Yesterday, an idea occurred to me w.r.t. finding CRFs via cut-n-paste operations. So far, the only cut-n-paste operations that we've really explored in depth is only augmentation/diminishing of uniform polychora (and that's still far from complete), and stacks of segmentochora.

So I thought, what about a parallel to the gluing of the 600-cell lunes to make a 600-cell? But let's say we relax the requirement that the lunes be CRF, as long as the result of gluing them is CRF (and closes up properly). That got me thinking about 3D shapes that could potentially be formed this way, so I thought of cutting up the icosidodecahedron (o5x3o):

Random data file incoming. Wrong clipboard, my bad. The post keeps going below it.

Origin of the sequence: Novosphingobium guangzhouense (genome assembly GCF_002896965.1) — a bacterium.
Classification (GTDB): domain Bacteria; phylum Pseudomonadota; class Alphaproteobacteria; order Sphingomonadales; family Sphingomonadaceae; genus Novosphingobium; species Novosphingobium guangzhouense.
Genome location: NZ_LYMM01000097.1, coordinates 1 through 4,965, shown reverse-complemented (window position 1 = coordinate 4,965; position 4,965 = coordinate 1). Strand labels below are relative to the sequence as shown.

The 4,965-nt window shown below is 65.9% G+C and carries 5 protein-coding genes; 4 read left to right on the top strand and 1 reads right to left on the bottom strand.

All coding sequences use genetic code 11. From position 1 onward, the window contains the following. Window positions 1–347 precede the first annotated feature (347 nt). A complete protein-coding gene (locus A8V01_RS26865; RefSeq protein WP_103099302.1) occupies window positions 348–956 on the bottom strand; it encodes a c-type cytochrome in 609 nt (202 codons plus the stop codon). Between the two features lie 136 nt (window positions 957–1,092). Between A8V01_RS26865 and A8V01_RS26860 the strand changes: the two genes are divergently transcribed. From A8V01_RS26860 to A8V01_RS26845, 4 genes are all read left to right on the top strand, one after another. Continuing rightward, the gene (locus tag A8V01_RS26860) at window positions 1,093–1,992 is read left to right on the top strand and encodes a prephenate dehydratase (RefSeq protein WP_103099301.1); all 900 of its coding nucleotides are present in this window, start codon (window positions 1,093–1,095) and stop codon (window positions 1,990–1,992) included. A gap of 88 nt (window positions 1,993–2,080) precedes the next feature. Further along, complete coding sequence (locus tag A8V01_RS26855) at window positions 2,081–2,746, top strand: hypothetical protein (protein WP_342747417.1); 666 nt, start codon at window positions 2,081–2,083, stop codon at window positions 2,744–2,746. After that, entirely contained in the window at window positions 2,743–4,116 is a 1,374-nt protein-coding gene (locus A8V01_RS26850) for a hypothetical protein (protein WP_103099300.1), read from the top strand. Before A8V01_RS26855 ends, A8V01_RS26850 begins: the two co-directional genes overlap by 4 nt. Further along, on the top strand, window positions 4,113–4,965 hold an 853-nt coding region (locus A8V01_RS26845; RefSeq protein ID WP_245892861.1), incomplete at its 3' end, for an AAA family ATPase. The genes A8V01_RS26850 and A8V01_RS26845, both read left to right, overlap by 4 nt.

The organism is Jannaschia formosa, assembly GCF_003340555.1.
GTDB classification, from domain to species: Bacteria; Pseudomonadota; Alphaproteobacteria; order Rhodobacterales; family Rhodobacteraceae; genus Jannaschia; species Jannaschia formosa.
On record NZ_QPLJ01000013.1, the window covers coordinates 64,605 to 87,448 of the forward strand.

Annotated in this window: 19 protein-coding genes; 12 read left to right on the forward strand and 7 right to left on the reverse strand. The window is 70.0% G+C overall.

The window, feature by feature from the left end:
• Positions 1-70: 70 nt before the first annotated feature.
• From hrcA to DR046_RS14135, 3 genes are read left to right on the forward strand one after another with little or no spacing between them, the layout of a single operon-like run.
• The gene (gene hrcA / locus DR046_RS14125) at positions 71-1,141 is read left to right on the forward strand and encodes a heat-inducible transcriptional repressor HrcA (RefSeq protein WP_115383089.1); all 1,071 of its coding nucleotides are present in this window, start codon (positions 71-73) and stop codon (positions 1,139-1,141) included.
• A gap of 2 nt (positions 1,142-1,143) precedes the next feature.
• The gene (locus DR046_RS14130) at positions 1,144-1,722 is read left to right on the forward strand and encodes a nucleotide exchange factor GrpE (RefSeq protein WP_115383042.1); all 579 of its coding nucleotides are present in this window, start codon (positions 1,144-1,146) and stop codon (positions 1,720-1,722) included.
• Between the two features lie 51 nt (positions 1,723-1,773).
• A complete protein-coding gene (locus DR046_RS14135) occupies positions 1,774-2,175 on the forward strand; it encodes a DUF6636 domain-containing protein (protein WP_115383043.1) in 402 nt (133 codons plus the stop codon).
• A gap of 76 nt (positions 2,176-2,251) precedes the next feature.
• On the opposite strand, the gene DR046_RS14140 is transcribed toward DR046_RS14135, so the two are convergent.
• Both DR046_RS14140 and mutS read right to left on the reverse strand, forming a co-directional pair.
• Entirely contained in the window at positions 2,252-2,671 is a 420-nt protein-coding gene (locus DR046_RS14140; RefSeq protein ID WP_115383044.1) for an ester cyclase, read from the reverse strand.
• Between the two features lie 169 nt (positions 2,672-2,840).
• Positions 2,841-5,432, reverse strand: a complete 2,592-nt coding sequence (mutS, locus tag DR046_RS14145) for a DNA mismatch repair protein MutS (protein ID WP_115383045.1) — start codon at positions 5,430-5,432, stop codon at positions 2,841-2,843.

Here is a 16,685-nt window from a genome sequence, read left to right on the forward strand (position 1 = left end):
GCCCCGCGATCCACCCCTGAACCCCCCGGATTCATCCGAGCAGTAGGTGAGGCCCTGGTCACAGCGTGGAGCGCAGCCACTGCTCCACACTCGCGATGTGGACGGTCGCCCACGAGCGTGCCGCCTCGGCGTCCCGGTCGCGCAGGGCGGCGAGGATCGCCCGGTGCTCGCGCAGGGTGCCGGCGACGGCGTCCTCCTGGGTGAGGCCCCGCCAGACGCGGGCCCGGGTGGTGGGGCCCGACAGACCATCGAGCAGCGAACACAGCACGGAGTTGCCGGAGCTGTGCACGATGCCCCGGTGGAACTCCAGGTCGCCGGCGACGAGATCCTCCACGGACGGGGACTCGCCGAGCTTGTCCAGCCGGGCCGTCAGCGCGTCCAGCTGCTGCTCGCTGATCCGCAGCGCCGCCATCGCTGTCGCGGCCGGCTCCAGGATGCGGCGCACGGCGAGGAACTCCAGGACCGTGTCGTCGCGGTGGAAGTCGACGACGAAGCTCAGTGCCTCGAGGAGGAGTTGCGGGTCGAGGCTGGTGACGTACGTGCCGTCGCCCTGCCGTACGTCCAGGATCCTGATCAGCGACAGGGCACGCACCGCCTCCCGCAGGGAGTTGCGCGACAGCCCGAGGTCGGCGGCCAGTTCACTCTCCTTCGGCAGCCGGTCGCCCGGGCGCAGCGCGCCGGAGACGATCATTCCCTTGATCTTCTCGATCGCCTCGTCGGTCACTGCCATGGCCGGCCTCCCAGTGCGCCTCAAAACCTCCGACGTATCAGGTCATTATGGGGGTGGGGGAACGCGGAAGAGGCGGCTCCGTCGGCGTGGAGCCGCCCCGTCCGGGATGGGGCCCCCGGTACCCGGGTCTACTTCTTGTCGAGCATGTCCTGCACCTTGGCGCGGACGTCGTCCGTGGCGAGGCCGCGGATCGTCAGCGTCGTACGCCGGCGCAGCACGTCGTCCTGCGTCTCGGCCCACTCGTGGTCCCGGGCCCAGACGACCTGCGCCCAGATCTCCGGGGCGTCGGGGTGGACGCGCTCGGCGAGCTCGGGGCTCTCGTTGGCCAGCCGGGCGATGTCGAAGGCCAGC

We already know that this can be cut into two pentagonal rotunda. Now, look at the vertex-first projection:

This shows that we can actually cut o5x3o into four pieces, which are lune-like shapes containing bisected decagons, that come in two opposite pairs. Let's call the two kinds of lunes piece A and piece B. So in clockwise order, the icosidodecahedron can be reconstituted by gluing together A-B-A-B. But the interfaces between them are bisected decagons, so that means if we rearrange the order of gluing to A-A-B-B, the shape should still close up! And since all of the bisected decagons will be internal, shouldn't that mean the result will be CRF?

So my question is, why isn't this shape in Johnson's list (or is it)? Is there some unexpected non-convexity going on here?